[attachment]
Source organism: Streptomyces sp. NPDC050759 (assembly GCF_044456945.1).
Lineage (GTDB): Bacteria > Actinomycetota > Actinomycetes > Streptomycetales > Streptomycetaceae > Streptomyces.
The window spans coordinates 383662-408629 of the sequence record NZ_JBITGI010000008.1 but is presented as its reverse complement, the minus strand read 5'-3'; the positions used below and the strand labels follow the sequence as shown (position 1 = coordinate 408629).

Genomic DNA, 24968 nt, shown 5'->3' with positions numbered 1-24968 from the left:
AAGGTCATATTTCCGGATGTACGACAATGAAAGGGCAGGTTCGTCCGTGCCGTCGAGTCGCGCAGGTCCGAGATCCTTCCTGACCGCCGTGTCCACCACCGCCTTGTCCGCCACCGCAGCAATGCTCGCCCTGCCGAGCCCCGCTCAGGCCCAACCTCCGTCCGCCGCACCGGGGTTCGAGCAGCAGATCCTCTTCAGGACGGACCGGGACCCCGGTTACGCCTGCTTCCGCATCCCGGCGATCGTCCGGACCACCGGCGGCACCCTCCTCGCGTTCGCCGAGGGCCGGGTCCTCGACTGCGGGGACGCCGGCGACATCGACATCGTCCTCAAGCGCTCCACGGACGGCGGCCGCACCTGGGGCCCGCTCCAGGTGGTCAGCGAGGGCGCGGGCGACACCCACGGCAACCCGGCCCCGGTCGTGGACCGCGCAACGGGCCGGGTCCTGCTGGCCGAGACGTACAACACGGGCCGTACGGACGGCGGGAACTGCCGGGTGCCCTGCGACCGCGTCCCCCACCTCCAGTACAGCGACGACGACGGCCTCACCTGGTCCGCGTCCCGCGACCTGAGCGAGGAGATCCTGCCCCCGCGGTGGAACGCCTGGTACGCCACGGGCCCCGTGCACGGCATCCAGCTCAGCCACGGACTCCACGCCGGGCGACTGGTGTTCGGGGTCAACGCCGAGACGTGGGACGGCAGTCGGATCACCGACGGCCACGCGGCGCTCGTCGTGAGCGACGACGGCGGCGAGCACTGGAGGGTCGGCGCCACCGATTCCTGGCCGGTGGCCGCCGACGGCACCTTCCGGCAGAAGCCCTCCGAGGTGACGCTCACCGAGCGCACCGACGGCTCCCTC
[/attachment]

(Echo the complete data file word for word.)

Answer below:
Source organism: Streptomyces sp. NPDC050759 (assembly GCF_044456945.1).
Lineage (GTDB): Bacteria > Actinomycetota > Actinomycetes > Streptomycetales > Streptomycetaceae > Streptomyces.
The window spans coordinates 383662-408629 of the sequence record NZ_JBITGI010000008.1 but is presented as its reverse complement, the minus strand read 5'-3'; the positions used below and the strand labels follow the sequence as shown (position 1 = coordinate 408629).

Genomic DNA, 24968 nt, shown 5'->3' with positions numbered 1-24968 from the left:
AAGGTCATATTTCCGGATGTACGACAATGAAAGGGCAGGTTCGTCCGTGCCGTCGAGTCGCGCAGGTCCGAGATCCTTCCTGACCGCCGTGTCCACCACCGCCTTGTCCGCCACCGCAGCAATGCTCGCCCTGCCGAGCCCCGCTCAGGCCCAACCTCCGTCCGCCGCACCGGGGTTCGAGCAGCAGATCCTCTTCAGGACGGACCGGGACCCCGGTTACGCCTGCTTCCGCATCCCGGCGATCGTCCGGACCACCGGCGGCACCCTCCTCGCGTTCGCCGAGGGCCGGGTCCTCGACTGCGGGGACGCCGGCGACATCGACATCGTCCTCAAGCGCTCCACGGACGGCGGCCGCACCTGGGGCCCGCTCCAGGTGGTCAGCGAGGGCGCGGGCGACACCCACGGCAACCCGGCCCCGGTCGTGGACCGCGCAACGGGCCGGGTCCTGCTGGCCGAGACGTACAACACGGGCCGTACGGACGGCGGGAACTGCCGGGTGCCCTGCGACCGCGTCCCCCACCTCCAGTACAGCGACGACGACGGCCTCACCTGGTCCGCGTCCCGCGACCTGAGCGAGGAGATCCTGCCCCCGCGGTGGAACGCCTGGTACGCCACGGGCCCCGTGCACGGCATCCAGCTCAGCCACGGACTCCACGCCGGGCGACTGGTGTTCGGGGTCAACGCCGAGACGTGGGACGGCAGTCGGATCACCGACGGCCACGCGGCGCTCGTCGTGAGCGACGACGGCGGCGAGCACTGGAGGGTCGGCGCCACCGATTCCTGGCCGGTGGCCGCCGACGGCACCTTCCGGCAGAAGCCCTCCGAGGTGACGCTCACCGAGCGCACCGACGGCTCCCTC